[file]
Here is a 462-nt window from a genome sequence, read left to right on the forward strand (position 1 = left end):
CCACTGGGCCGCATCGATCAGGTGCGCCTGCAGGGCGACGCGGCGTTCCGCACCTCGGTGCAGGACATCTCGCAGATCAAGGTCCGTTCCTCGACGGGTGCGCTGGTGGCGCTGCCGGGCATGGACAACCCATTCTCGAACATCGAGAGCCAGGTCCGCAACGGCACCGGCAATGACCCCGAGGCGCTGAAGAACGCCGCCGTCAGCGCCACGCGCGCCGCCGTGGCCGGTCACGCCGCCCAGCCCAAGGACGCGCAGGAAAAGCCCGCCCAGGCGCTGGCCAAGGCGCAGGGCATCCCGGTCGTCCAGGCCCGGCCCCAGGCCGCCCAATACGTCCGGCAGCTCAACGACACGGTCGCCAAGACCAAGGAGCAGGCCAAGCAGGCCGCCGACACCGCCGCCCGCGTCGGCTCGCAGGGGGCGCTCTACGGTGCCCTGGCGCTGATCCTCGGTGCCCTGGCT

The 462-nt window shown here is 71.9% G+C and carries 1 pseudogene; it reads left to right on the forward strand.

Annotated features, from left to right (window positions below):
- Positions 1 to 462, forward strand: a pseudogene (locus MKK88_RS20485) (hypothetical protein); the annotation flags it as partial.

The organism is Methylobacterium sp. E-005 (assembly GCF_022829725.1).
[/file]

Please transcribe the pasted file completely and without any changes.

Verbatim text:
Here is a 462-nt window from a genome sequence, read left to right on the forward strand (position 1 = left end):
CCACTGGGCCGCATCGATCAGGTGCGCCTGCAGGGCGACGCGGCGTTCCGCACCTCGGTGCAGGACATCTCGCAGATCAAGGTCCGTTCCTCGACGGGTGCGCTGGTGGCGCTGCCGGGCATGGACAACCCATTCTCGAACATCGAGAGCCAGGTCCGCAACGGCACCGGCAATGACCCCGAGGCGCTGAAGAACGCCGCCGTCAGCGCCACGCGCGCCGCCGTGGCCGGTCACGCCGCCCAGCCCAAGGACGCGCAGGAAAAGCCCGCCCAGGCGCTGGCCAAGGCGCAGGGCATCCCGGTCGTCCAGGCCCGGCCCCAGGCCGCCCAATACGTCCGGCAGCTCAACGACACGGTCGCCAAGACCAAGGAGCAGGCCAAGCAGGCCGCCGACACCGCCGCCCGCGTCGGCTCGCAGGGGGCGCTCTACGGTGCCCTGGCGCTGATCCTCGGTGCCCTGGCT

The 462-nt window shown here is 71.9% G+C and carries 1 pseudogene; it reads left to right on the forward strand.

Annotated features, from left to right (window positions below):
- Positions 1 to 462, forward strand: a pseudogene (locus MKK88_RS20485) (hypothetical protein); the annotation flags it as partial.

The organism is Methylobacterium sp. E-005 (assembly GCF_022829725.1).